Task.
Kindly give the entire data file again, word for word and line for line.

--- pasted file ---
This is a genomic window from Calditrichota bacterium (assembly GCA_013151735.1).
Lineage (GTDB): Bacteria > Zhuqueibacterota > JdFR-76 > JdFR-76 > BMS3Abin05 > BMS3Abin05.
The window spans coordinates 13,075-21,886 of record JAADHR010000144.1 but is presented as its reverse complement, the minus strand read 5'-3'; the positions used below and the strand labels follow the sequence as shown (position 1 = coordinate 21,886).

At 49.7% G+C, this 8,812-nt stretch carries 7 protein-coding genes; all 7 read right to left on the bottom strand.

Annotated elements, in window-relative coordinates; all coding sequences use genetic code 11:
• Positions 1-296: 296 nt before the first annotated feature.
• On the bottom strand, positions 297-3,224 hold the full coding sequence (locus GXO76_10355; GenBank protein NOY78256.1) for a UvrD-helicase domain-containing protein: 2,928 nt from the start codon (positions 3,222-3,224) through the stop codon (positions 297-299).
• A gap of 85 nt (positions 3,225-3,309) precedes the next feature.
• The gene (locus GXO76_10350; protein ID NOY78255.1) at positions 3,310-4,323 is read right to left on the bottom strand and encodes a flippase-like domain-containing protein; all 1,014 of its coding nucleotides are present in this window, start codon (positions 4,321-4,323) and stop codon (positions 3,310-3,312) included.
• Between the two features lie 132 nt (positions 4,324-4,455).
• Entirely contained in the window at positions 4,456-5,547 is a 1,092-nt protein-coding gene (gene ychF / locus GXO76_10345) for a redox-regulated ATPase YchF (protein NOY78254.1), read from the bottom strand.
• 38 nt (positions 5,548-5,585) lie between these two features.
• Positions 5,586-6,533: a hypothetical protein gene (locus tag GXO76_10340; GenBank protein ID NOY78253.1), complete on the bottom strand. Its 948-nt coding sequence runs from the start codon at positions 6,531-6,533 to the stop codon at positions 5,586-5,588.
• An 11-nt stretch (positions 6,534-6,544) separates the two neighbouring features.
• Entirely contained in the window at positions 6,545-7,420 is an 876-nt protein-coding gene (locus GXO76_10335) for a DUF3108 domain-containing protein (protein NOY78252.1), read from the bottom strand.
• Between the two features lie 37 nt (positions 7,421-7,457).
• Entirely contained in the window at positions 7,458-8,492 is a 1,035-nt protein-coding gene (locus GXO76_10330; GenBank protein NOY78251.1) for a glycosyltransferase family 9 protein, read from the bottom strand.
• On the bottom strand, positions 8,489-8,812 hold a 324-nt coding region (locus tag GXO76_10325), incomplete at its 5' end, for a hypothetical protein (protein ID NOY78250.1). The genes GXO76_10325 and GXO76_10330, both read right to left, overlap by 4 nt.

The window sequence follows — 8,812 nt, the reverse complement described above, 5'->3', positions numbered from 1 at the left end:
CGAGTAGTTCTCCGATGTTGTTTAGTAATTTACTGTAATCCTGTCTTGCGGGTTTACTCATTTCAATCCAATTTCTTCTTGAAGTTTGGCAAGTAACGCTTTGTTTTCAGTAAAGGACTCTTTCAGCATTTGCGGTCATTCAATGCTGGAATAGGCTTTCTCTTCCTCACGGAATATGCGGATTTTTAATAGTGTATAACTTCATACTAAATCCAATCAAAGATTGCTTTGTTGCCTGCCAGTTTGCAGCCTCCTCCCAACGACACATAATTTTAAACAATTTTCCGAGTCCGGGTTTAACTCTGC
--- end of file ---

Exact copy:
This is a genomic window from Calditrichota bacterium (assembly GCA_013151735.1).
Lineage (GTDB): Bacteria > Zhuqueibacterota > JdFR-76 > JdFR-76 > BMS3Abin05 > BMS3Abin05.
The window spans coordinates 13,075-21,886 of record JAADHR010000144.1 but is presented as its reverse complement, the minus strand read 5'-3'; the positions used below and the strand labels follow the sequence as shown (position 1 = coordinate 21,886).

At 49.7% G+C, this 8,812-nt stretch carries 7 protein-coding genes; all 7 read right to left on the bottom strand.

Annotated elements, in window-relative coordinates; all coding sequences use genetic code 11:
• Positions 1-296: 296 nt before the first annotated feature.
• On the bottom strand, positions 297-3,224 hold the full coding sequence (locus GXO76_10355; GenBank protein NOY78256.1) for a UvrD-helicase domain-containing protein: 2,928 nt from the start codon (positions 3,222-3,224) through the stop codon (positions 297-299).
• A gap of 85 nt (positions 3,225-3,309) precedes the next feature.
• The gene (locus GXO76_10350; protein ID NOY78255.1) at positions 3,310-4,323 is read right to left on the bottom strand and encodes a flippase-like domain-containing protein; all 1,014 of its coding nucleotides are present in this window, start codon (positions 4,321-4,323) and stop codon (positions 3,310-3,312) included.
• Between the two features lie 132 nt (positions 4,324-4,455).
• Entirely contained in the window at positions 4,456-5,547 is a 1,092-nt protein-coding gene (gene ychF / locus GXO76_10345) for a redox-regulated ATPase YchF (protein NOY78254.1), read from the bottom strand.
• 38 nt (positions 5,548-5,585) lie between these two features.
• Positions 5,586-6,533: a hypothetical protein gene (locus tag GXO76_10340; GenBank protein ID NOY78253.1), complete on the bottom strand. Its 948-nt coding sequence runs from the start codon at positions 6,531-6,533 to the stop codon at positions 5,586-5,588.
• An 11-nt stretch (positions 6,534-6,544) separates the two neighbouring features.
• Entirely contained in the window at positions 6,545-7,420 is an 876-nt protein-coding gene (locus GXO76_10335) for a DUF3108 domain-containing protein (protein NOY78252.1), read from the bottom strand.
• Between the two features lie 37 nt (positions 7,421-7,457).
• Entirely contained in the window at positions 7,458-8,492 is a 1,035-nt protein-coding gene (locus GXO76_10330; GenBank protein NOY78251.1) for a glycosyltransferase family 9 protein, read from the bottom strand.
• On the bottom strand, positions 8,489-8,812 hold a 324-nt coding region (locus tag GXO76_10325), incomplete at its 5' end, for a hypothetical protein (protein ID NOY78250.1). The genes GXO76_10325 and GXO76_10330, both read right to left, overlap by 4 nt.

The window sequence follows — 8,812 nt, the reverse complement described above, 5'->3', positions numbered from 1 at the left end:
CGAGTAGTTCTCCGATGTTGTTTAGTAATTTACTGTAATCCTGTCTTGCGGGTTTACTCATTTCAATCCAATTTCTTCTTGAAGTTTGGCAAGTAACGCTTTGTTTTCAGTAAAGGACTCTTTCAGCATTTGCGGTCATTCAATGCTGGAATAGGCTTTCTCTTCCTCACGGAATATGCGGATTTTTAATAGTGTATAACTTCATACTAAATCCAATCAAAGATTGCTTTGTTGCCTGCCAGTTTGCAGCCTCCTCCCAACGACACATAATTTTAAACAATTTTCCGAGTCCGGGTTTAACTCTGC